When James Cameron, executive producer of the new movie Sanctum, gets involved with an "underground movie," he seems to take the phrase literally. Set in what's billed as the world's largest cave, Sanctum burrows deep into the Earth, dragging Cameron's highly developed 3D cameras along with it.
Promotional materials for Sanctum make prominent use of Cameron's name, but Sanctum arrives on screen without the gargantuan - or maybe Titanic - appeal of a James Cameron "event" movie. In the hierarchy of releases, Sanctum earns B-movie status. Put another way: It's no king of the movie world.
That's not to say that this underground adventure, executive produced by Cameron, has nothing going for it. Images of divers floating in lonely underground pools or squeezing through impossibly narrow spaces or scaling slippery cave walls can be both mysterious and intense. Hell, if you don't care about trivial matters such as plot, acting and dialog, you may even have a good time.
Sanctum takes us to Papua New Guinea where a group of cavers is in the midst of a major exploration. Indistinguishable at first, the movie's characters eventually blossom, but only into clichés: the tough expedition leader, his son, a young man who thinks his father is an unfeeling jerk, the brash expedition sponsor, the sponsor's girlfriend, etc.
A title card at the beginning tells us that Sanctum was inspired by a true story. Pay attention to the word "inspired." I've read that in 1988, Andrew Wight, a caver and documentary filmmaker who receives a co-screenwriting credit here, led an expedition into an Australian cave. A party of 15 explorers was stranded. All eventually were rescued.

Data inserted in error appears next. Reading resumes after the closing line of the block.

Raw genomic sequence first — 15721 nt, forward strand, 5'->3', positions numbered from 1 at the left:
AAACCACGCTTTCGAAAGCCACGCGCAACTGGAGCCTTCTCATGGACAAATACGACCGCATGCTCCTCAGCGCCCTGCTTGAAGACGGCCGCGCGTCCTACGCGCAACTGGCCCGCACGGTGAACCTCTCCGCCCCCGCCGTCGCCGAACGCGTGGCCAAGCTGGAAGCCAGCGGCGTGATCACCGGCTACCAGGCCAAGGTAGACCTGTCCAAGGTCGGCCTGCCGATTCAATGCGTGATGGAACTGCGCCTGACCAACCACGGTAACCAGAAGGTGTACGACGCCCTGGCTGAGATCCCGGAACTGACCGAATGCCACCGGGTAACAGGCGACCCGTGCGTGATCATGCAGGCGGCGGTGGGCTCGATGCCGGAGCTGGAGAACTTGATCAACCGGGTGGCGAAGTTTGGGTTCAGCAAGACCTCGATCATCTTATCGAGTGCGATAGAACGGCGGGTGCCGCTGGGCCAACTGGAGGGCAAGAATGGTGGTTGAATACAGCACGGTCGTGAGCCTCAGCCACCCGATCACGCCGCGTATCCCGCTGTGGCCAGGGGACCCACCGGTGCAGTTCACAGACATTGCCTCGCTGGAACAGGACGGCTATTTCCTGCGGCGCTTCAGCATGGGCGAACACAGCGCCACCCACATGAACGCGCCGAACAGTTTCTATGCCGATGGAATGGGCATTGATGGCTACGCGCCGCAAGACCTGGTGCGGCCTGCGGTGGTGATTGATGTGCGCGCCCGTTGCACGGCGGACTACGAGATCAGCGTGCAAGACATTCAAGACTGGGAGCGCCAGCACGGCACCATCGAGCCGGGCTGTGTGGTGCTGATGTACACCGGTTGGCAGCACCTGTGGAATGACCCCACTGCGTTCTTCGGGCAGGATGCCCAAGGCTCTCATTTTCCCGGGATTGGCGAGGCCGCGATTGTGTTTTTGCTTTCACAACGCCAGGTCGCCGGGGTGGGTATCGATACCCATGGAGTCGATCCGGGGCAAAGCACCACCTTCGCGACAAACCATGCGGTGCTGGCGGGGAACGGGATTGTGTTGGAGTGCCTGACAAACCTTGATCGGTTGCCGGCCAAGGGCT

You can rest assured that's not the case with Sanctum. If caving isn't your thing, you can occupy idle moments by guessing who's likely to expire as the cavers desperately seek an escape route. A cyclone has cut them off from the cave's entrance, a giant hole in the ground that allows for some dizzying, early-picture images.
The cast isn't brimming with marquee names, and the performances are adequate at best. Richard Roxburgh plays Frank McGuire, the tough-minded leader of the expedition. Rhys Wakefield portrays McGuire's son Josh, a young man who's highly critical of his father. Ioan Gruffudd appears as the expedition's sponsor.
But let me return to the beginning, to a script in which the only novel twist involves the way a couple of badly injured characters die.
Couldn't there have been a story meeting in which someone raised one or all of the following issues?
"Let's either strip this thing down to minimalist action or hire someone to tweak the dialog. And wouldn't it be less confusing if we spent more time introducing the characters? Wouldn't that make it easier for audiences to feel something when the characters start to fall victim to natural terrors? Is a contrived father/son conflict really enough to sustain interest? Are we being way too predictable? And what exactly are we trying to say anyway?"
You get the idea: Sanctum - directed without distinction by Alister Grierson -- is like half a movie; it has great locations, some interesting effects and a palpable desire to create the sensations associated with caving at its most dangerous: The rest seems to have been swept away by the same cyclonic currents that stranded our adventurers in the first place.
The 3-D? If you've read any of my reviews, you know I'm sick of it, and Sanctum did little to change my mind. Maybe that's just me. But just to set the record straight: I want to make it clear that I like B-movies, particularly if they show gritty intelligence and some no-holds-barred attitude. Too often, Sanctum feels as if has been made by people who leaped headlong into a cave without adequate preparation.